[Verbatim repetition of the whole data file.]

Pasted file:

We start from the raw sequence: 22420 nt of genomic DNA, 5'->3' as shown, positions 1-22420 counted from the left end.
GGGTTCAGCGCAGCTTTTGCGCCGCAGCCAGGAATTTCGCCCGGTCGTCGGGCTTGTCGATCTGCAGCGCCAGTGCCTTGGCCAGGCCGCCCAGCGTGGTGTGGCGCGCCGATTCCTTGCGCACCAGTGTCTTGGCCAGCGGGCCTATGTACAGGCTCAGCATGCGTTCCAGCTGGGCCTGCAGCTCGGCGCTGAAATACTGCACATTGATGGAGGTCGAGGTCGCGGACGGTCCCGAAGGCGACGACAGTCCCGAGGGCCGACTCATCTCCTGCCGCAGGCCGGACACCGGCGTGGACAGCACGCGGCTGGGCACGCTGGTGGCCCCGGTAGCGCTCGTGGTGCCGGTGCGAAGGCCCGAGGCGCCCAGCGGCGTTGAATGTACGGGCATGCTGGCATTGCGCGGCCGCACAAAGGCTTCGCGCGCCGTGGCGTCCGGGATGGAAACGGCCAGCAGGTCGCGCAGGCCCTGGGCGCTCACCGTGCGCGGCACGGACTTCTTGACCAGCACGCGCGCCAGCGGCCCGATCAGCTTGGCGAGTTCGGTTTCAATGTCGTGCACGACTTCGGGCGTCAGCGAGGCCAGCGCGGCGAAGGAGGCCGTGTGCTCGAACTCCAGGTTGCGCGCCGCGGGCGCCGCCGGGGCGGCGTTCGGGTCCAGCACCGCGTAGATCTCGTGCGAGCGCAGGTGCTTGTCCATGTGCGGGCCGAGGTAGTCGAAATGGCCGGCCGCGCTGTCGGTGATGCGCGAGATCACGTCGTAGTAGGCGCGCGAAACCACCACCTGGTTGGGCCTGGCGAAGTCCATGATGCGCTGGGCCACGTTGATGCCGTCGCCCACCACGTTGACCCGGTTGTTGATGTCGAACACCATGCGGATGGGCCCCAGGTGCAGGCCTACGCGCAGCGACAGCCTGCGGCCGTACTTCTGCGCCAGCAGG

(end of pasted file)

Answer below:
We start from the raw sequence: 22420 nt of genomic DNA, 5'->3' as shown, positions 1-22420 counted from the left end.
GGGTTCAGCGCAGCTTTTGCGCCGCAGCCAGGAATTTCGCCCGGTCGTCGGGCTTGTCGATCTGCAGCGCCAGTGCCTTGGCCAGGCCGCCCAGCGTGGTGTGGCGCGCCGATTCCTTGCGCACCAGTGTCTTGGCCAGCGGGCCTATGTACAGGCTCAGCATGCGTTCCAGCTGGGCCTGCAGCTCGGCGCTGAAATACTGCACATTGATGGAGGTCGAGGTCGCGGACGGTCCCGAAGGCGACGACAGTCCCGAGGGCCGACTCATCTCCTGCCGCAGGCCGGACACCGGCGTGGACAGCACGCGGCTGGGCACGCTGGTGGCCCCGGTAGCGCTCGTGGTGCCGGTGCGAAGGCCCGAGGCGCCCAGCGGCGTTGAATGTACGGGCATGCTGGCATTGCGCGGCCGCACAAAGGCTTCGCGCGCCGTGGCGTCCGGGATGGAAACGGCCAGCAGGTCGCGCAGGCCCTGGGCGCTCACCGTGCGCGGCACGGACTTCTTGACCAGCACGCGCGCCAGCGGCCCGATCAGCTTGGCGAGTTCGGTTTCAATGTCGTGCACGACTTCGGGCGTCAGCGAGGCCAGCGCGGCGAAGGAGGCCGTGTGCTCGAACTCCAGGTTGCGCGCCGCGGGCGCCGCCGGGGCGGCGTTCGGGTCCAGCACCGCGTAGATCTCGTGCGAGCGCAGGTGCTTGTCCATGTGCGGGCCGAGGTAGTCGAAATGGCCGGCCGCGCTGTCGGTGATGCGCGAGATCACGTCGTAGTAGGCGCGCGAAACCACCACCTGGTTGGGCCTGGCGAAGTCCATGATGCGCTGGGCCACGTTGATGCCGTCGCCCACCACGTTGACCCGGTTGTTGATGTCGAACACCATGCGGATGGGCCCCAGGTGCAGGCCTACGCGCAGCGACAGCCTGCGGCCGTACTTCTGCGCCAGCAGG